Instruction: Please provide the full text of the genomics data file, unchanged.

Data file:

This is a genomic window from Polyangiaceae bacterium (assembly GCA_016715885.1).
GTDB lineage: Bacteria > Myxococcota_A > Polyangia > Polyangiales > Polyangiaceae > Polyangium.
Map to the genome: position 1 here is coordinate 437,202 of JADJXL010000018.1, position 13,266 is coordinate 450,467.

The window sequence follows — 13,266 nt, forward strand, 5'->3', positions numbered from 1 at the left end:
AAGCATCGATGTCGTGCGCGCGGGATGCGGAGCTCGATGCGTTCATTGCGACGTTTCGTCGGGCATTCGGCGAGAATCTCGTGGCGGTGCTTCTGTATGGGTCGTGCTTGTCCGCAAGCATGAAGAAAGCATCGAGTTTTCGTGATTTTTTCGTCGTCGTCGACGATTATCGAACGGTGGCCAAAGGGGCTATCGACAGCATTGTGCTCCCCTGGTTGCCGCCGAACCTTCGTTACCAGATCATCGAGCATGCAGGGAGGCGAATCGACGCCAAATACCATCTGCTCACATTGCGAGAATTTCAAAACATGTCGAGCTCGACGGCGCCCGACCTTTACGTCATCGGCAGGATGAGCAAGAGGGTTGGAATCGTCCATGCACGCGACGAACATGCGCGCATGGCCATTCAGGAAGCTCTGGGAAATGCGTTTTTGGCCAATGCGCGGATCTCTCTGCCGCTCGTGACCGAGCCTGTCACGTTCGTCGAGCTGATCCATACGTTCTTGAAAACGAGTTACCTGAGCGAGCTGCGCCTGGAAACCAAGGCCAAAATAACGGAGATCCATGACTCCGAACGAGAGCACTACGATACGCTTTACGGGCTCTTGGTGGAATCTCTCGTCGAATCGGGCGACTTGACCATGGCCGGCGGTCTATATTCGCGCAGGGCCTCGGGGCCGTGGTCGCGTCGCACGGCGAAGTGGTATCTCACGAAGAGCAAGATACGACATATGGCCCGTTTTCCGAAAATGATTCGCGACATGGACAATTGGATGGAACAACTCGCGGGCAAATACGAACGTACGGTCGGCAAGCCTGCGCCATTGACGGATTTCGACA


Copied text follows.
This is a genomic window from Polyangiaceae bacterium (assembly GCA_016715885.1).
GTDB lineage: Bacteria > Myxococcota_A > Polyangia > Polyangiales > Polyangiaceae > Polyangium.
Map to the genome: position 1 here is coordinate 437,202 of JADJXL010000018.1, position 13,266 is coordinate 450,467.

The window sequence follows — 13,266 nt, forward strand, 5'->3', positions numbered from 1 at the left end:
AAGCATCGATGTCGTGCGCGCGGGATGCGGAGCTCGATGCGTTCATTGCGACGTTTCGTCGGGCATTCGGCGAGAATCTCGTGGCGGTGCTTCTGTATGGGTCGTGCTTGTCCGCAAGCATGAAGAAAGCATCGAGTTTTCGTGATTTTTTCGTCGTCGTCGACGATTATCGAACGGTGGCCAAAGGGGCTATCGACAGCATTGTGCTCCCCTGGTTGCCGCCGAACCTTCGTTACCAGATCATCGAGCATGCAGGGAGGCGAATCGACGCCAAATACCATCTGCTCACATTGCGAGAATTTCAAAACATGTCGAGCTCGACGGCGCCCGACCTTTACGTCATCGGCAGGATGAGCAAGAGGGTTGGAATCGTCCATGCACGCGACGAACATGCGCGCATGGCCATTCAGGAAGCTCTGGGAAATGCGTTTTTGGCCAATGCGCGGATCTCTCTGCCGCTCGTGACCGAGCCTGTCACGTTCGTCGAGCTGATCCATACGTTCTTGAAAACGAGTTACCTGAGCGAGCTGCGCCTGGAAACCAAGGCCAAAATAACGGAGATCCATGACTCCGAACGAGAGCACTACGATACGCTTTACGGGCTCTTGGTGGAATCTCTCGTCGAATCGGGCGACTTGACCATGGCCGGCGGTCTATATTCGCGCAGGGCCTCGGGGCCGTGGTCGCGTCGCACGGCGAAGTGGTATCTCACGAAGAGCAAGATACGACATATGGCCCGTTTTCCGAAAATGATTCGCGACATGGACAATTGGATGGAACAACTCGCGGGCAAATACGAACGTACGGTCGGCAAGCCTGCGCCATTGACGGATTTCGACA